Artillery Escalation in 1914

Saturday, December 12, 1914

In Camp, West Down South, Salisbury Plains

The Battalion War Diarist wrote for this day: “Rain. Brigade march in p.m.  Dismissed to private parades by Brigadier about one mile and half from Camp.  Raced other battns. of Brigade home, all starting level.  14th beat others by 150 yards.”  [1]

12 Dec 14

Munitions workers making artillery shells

THE ARTILLERY: “A full complement of artillery guns and ammunition wagons of standard British pattern had been brought from Canada and no changes were made.  The two types of gun were the 18-pdr. for the Field Artillery, and the 60-pdr for the heavy battery.  There were no 4.5-inch howitzers because the field howitzer brigade of British divisional establishments was still omitted from the Canadian; an urgent recommendation of General Alderson, in November, that it should be raised in Canada and sent across, had to be answered by the Militia Department on 21st January, as no pieces were yet forthcoming: “Howitzer Brigade will not be included in 1st Canadian Division.””  [2]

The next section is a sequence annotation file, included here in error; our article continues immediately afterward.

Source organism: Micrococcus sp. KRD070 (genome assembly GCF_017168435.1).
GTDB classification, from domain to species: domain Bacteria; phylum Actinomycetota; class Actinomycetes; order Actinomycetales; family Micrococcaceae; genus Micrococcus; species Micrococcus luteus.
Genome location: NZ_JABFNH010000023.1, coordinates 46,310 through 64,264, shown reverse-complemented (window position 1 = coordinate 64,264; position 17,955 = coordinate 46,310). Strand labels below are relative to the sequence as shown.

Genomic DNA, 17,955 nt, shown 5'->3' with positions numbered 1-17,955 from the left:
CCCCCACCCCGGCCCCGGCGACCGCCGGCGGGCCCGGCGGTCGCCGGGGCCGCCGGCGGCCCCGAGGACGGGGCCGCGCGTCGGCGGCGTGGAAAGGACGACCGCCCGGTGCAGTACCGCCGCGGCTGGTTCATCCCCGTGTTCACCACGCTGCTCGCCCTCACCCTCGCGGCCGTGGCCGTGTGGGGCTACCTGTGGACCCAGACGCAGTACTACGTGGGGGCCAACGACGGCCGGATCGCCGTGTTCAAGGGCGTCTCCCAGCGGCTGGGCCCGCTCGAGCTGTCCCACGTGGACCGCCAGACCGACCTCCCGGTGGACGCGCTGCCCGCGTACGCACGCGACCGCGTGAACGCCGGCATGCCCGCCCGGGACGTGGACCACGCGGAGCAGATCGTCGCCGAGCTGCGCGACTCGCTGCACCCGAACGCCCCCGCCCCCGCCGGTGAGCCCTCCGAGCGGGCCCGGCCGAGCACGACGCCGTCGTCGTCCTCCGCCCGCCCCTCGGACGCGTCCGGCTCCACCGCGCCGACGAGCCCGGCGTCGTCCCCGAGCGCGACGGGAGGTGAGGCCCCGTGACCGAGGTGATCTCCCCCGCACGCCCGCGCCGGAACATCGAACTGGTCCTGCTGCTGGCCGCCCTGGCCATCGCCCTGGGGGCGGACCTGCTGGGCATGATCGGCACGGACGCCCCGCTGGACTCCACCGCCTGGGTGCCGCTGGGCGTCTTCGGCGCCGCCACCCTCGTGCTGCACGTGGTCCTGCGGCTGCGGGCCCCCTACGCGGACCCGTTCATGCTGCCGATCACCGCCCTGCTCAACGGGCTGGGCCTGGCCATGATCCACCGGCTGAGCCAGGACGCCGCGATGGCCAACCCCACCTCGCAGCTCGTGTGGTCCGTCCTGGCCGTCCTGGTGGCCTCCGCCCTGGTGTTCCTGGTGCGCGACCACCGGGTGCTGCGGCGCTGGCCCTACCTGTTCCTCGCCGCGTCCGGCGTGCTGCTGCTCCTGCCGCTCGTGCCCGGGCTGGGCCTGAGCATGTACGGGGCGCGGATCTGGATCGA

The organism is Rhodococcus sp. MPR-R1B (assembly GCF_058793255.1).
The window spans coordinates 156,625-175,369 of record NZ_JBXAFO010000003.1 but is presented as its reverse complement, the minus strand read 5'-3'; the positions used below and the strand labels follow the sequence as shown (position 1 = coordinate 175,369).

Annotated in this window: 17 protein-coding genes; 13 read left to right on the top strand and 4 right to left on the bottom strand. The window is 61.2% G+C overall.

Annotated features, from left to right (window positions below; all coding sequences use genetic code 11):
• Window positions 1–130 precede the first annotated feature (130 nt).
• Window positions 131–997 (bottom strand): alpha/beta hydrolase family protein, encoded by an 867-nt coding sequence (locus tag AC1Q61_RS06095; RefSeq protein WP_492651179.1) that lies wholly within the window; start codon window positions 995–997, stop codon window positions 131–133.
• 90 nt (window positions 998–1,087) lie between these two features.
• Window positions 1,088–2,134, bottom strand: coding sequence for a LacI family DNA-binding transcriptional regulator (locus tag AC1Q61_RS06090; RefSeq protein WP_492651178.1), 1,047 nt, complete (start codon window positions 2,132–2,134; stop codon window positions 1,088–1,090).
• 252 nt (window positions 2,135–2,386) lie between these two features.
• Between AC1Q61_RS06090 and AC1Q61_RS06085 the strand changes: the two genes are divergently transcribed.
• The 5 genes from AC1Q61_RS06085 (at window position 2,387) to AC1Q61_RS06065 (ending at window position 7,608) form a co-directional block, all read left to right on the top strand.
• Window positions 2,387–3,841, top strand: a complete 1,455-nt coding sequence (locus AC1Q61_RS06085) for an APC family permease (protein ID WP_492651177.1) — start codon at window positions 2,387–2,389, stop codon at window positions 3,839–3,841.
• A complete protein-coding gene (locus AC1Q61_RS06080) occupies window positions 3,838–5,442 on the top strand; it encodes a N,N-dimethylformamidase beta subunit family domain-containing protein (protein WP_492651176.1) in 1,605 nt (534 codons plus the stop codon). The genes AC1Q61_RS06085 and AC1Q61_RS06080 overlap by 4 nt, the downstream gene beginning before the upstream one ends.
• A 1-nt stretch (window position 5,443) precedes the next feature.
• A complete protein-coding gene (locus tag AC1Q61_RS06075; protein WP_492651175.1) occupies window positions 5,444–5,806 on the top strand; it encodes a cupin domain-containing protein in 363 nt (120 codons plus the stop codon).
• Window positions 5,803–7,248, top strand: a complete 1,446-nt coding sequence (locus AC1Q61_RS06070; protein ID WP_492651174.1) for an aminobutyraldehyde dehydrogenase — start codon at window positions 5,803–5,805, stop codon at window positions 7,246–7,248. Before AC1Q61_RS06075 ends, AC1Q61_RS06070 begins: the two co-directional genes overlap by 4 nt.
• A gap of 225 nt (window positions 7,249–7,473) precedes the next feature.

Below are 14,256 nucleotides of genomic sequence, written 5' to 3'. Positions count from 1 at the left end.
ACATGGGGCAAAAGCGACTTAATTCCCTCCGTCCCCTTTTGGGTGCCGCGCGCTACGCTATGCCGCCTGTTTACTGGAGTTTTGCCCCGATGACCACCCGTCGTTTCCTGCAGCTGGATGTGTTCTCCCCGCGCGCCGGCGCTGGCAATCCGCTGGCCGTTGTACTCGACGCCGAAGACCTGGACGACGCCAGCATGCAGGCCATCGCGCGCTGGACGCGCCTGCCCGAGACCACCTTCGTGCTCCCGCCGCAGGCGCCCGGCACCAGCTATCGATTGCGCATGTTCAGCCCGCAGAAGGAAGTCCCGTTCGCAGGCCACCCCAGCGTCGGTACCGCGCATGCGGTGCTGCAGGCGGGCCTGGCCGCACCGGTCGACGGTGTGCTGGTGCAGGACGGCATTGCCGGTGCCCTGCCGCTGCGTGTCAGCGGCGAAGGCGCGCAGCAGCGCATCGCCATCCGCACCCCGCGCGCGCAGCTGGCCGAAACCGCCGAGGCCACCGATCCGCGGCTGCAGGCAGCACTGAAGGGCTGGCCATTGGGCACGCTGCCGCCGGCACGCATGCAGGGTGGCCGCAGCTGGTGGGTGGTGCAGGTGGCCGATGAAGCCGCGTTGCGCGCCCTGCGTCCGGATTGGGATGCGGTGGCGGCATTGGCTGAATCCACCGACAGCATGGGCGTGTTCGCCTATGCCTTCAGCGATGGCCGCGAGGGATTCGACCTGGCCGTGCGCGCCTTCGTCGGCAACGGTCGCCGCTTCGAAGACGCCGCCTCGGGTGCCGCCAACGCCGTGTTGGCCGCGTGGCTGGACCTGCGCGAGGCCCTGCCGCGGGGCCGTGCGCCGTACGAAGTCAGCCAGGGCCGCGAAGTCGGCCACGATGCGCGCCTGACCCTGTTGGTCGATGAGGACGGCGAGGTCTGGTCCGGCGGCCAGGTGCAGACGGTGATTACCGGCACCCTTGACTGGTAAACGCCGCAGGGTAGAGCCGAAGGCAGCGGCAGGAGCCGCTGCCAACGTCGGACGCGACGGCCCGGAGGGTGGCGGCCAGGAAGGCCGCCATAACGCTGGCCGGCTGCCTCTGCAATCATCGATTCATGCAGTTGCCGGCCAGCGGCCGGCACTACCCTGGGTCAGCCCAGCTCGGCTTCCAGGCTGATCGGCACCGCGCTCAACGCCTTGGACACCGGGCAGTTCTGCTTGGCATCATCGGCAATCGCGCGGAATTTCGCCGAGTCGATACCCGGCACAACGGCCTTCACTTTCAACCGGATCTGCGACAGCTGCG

ARTILLERY AMMUNITION EXPENDED: “Many Canadian workmen engaged just now in the making of shrapnel for the field artillery of Britain and the Dominion will be interested in an item from Paris which states that from the eastern border of France to the North Sea over ten thousand cannon, ranging upward from three inches to sixteen, daily vomit death and destruction back and forth across the battle-line.  It is estimated that when there is a day of steady cannonading the bill for artillery ammunition is over a million dollars.  No wonder foundries are working over-time on the manufacture of shells.  In Poland also, and Servia and Asia Minor and other war areas, the red artillery sends out its costly glare day and night.  War has become a great business in which vast industrial plants must be devoted to feeding the guns.”   [3]

[1]   War Diary, 14th Canadian Battalion, The Royal Montreal Regiment, Dec 12, 1914.  Library and Archives Canada, Ottawa, http://data2.collectionscanada.ca/e/e044/e001089681.jpg
[2]   Col. A.F. Duguid, “Official History of the Canadian Forces in The Great War 1914-1919, Vol. 1, Part 1, King’s Printer, Ottawa, 1938, pg. 136.
[3]  “War Summary,” The Globe (1844-1936), Toronto, Ontario, Saturday, December 12, 1914, pg. 2, col. 2.

Comments